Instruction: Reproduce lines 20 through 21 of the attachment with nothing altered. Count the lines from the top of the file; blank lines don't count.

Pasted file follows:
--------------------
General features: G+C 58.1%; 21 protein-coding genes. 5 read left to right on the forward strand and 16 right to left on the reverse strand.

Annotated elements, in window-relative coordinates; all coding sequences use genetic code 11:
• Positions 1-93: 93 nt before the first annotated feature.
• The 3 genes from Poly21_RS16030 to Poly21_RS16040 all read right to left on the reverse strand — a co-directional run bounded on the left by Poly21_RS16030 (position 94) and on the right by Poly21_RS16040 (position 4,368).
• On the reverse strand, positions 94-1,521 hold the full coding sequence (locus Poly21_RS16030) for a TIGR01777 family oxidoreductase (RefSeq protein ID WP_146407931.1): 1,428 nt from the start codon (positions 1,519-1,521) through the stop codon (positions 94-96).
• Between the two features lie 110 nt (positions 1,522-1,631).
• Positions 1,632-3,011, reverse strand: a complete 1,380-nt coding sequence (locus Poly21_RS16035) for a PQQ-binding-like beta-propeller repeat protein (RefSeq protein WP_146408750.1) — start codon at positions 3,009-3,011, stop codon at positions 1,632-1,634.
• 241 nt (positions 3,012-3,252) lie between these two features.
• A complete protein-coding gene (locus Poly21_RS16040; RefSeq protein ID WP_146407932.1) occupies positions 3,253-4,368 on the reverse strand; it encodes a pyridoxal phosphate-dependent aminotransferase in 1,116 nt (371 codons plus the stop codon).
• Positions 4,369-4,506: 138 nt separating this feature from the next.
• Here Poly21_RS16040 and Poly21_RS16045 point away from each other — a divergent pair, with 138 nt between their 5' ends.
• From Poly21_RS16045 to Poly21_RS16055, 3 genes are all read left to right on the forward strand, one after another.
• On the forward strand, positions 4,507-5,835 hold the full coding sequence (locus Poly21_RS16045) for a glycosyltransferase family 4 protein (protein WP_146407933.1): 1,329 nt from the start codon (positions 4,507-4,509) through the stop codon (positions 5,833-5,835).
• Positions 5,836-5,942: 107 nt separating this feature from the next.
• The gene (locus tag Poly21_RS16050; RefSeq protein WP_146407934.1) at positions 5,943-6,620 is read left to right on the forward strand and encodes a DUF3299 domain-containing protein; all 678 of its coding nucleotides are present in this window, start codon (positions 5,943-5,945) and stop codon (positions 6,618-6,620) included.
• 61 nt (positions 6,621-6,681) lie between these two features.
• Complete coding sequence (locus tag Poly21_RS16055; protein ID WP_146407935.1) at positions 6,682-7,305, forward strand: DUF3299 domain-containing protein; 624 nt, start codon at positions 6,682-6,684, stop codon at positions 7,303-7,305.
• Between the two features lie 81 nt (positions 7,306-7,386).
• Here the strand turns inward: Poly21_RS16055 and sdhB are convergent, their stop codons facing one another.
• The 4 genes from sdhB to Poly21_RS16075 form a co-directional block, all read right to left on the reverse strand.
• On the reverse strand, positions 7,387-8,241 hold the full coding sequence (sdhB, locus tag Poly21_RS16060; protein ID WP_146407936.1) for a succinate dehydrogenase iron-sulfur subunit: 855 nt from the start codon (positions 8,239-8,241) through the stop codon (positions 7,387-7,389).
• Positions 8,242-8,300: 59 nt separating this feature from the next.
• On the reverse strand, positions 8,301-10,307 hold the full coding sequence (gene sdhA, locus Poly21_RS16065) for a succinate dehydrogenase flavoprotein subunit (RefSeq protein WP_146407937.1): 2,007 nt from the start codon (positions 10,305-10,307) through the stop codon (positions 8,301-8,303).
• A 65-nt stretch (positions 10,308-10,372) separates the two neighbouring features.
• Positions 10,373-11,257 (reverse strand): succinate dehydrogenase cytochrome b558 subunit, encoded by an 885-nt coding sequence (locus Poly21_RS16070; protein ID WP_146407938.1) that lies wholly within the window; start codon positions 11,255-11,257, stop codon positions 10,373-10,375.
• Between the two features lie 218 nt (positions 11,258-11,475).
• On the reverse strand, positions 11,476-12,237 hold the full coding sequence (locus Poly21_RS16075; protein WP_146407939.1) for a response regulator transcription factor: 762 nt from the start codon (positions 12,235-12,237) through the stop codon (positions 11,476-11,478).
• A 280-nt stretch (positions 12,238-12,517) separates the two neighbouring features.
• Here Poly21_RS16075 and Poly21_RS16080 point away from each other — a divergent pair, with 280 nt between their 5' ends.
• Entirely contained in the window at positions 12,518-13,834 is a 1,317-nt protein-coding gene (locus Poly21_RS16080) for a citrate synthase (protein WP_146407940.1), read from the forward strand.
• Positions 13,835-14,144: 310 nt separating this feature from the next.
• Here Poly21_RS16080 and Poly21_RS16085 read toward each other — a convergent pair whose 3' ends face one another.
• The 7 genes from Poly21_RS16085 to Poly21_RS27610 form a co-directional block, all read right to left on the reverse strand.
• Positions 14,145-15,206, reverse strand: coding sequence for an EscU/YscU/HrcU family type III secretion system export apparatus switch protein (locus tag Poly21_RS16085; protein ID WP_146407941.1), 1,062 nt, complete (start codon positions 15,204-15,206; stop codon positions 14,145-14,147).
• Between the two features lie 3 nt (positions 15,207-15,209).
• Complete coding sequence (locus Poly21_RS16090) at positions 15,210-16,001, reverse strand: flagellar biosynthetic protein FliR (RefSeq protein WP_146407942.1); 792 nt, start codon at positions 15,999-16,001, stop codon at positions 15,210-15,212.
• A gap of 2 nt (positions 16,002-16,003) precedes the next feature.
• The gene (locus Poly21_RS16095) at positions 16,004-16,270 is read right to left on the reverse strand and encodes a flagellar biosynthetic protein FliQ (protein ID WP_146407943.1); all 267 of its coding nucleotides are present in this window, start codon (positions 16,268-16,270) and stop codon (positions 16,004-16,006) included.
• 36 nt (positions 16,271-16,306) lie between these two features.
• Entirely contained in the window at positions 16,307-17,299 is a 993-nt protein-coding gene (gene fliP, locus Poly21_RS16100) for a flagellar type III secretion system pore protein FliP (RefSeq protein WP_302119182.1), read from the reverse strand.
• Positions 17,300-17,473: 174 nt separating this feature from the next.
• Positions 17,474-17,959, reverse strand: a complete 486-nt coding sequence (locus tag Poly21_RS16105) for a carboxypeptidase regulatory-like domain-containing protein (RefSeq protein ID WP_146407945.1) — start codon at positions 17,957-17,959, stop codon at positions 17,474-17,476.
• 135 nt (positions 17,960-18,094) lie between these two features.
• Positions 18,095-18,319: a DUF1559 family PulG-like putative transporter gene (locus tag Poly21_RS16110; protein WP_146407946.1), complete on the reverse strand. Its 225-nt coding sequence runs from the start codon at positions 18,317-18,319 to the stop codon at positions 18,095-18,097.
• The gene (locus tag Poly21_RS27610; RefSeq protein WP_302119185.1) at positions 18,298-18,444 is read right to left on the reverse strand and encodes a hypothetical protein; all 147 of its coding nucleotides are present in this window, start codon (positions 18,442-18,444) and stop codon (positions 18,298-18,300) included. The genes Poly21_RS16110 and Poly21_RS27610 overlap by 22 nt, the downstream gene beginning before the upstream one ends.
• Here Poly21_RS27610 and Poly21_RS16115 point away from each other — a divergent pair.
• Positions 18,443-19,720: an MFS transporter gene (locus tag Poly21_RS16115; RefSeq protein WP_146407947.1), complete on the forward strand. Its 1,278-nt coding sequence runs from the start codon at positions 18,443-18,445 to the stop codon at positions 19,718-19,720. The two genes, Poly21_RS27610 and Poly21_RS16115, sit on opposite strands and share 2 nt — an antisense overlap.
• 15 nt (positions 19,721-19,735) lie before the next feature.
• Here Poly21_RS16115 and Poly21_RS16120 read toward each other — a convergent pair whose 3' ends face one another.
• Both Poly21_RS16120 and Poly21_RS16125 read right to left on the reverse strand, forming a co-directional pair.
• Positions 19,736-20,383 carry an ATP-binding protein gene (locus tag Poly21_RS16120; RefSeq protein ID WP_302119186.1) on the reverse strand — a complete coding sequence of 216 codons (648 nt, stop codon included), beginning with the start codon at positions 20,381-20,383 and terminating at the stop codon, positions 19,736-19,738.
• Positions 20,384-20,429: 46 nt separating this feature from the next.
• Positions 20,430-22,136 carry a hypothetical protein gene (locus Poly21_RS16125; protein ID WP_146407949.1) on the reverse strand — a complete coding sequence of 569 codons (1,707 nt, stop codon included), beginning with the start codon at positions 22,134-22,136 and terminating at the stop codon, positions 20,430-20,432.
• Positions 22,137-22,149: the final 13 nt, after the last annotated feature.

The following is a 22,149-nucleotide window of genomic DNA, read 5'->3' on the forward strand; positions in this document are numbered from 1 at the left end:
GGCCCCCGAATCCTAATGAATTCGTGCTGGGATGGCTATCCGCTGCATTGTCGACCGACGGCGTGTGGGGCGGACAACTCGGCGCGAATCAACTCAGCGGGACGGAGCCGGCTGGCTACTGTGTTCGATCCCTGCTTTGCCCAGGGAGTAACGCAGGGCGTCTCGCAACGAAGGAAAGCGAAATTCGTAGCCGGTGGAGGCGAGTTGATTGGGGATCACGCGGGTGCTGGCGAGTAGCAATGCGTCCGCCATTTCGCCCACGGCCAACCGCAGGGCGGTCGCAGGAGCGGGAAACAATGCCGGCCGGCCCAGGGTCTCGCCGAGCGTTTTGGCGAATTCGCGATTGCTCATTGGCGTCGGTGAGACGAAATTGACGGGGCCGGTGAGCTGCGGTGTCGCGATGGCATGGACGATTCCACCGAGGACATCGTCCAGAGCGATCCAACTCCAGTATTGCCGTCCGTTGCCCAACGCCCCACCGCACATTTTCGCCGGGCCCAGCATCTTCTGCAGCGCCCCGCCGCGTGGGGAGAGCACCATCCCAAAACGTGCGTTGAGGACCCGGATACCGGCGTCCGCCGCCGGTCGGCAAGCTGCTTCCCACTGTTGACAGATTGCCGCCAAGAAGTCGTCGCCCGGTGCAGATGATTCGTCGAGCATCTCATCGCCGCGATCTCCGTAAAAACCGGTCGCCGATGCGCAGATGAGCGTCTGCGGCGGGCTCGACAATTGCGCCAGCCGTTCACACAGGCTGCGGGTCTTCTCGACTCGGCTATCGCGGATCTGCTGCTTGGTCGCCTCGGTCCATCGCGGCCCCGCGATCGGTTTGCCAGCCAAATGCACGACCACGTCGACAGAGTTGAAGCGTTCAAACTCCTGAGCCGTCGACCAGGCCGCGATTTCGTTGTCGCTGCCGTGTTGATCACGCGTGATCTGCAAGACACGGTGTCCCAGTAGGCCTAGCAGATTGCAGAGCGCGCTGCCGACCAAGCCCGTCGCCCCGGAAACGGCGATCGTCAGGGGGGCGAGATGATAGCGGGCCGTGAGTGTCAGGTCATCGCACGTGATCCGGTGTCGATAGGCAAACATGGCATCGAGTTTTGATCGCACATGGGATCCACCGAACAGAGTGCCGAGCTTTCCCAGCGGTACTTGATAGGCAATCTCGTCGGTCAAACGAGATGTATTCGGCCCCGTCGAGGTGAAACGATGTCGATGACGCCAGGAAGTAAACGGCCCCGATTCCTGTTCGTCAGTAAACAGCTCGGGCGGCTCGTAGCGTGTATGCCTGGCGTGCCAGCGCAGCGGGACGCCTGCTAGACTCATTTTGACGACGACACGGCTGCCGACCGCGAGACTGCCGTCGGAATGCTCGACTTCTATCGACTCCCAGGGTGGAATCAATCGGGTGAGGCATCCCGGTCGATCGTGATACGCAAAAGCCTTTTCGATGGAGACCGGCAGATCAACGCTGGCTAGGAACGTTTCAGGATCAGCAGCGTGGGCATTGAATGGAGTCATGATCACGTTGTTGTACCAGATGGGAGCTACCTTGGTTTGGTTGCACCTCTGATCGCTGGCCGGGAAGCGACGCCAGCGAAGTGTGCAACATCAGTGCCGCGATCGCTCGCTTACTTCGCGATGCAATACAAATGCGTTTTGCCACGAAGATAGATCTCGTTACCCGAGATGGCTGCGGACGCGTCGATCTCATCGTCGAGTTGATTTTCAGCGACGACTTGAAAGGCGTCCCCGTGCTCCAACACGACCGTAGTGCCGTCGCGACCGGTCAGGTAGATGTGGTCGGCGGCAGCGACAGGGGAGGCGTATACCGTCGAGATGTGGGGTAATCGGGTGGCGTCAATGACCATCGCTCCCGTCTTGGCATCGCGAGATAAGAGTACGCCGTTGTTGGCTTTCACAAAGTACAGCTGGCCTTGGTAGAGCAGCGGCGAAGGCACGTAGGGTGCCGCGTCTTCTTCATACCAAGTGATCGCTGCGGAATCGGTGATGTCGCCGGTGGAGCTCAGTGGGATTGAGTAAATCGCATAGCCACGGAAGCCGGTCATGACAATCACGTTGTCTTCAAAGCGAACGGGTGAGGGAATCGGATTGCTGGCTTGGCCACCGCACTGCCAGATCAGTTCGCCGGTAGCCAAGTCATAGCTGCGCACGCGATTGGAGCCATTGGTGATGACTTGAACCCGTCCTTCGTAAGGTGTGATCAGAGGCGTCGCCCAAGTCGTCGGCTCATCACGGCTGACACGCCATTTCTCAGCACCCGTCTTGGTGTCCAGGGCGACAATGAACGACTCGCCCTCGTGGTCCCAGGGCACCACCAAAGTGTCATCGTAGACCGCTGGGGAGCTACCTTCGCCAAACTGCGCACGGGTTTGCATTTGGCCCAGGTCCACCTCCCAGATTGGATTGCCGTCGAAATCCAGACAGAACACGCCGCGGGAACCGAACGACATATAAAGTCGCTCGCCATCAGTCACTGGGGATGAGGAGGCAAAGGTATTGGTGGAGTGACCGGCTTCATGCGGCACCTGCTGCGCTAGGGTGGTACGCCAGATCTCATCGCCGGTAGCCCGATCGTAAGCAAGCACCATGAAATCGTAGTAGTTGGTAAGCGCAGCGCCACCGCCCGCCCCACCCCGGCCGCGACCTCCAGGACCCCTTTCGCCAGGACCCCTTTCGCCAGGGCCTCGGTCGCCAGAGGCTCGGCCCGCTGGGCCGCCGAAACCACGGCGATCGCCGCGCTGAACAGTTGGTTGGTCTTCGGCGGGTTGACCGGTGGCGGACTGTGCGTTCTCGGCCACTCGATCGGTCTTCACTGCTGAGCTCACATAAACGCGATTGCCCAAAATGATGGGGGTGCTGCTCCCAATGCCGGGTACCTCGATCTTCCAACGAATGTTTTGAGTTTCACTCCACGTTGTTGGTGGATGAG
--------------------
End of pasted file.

• The 4 genes from sdhB to Poly21_RS16075 form a co-directional block, all read right to left on the reverse strand.
• On the reverse strand, positions 7,387-8,241 hold the full coding sequence (sdhB, locus tag Poly21_RS16060; protein ID WP_146407936.1) for a succinate dehydrogenase iron-sulfur subunit: 855 nt from the start codon (positions 8,239-8,241) through the stop codon (positions 7,387-7,389).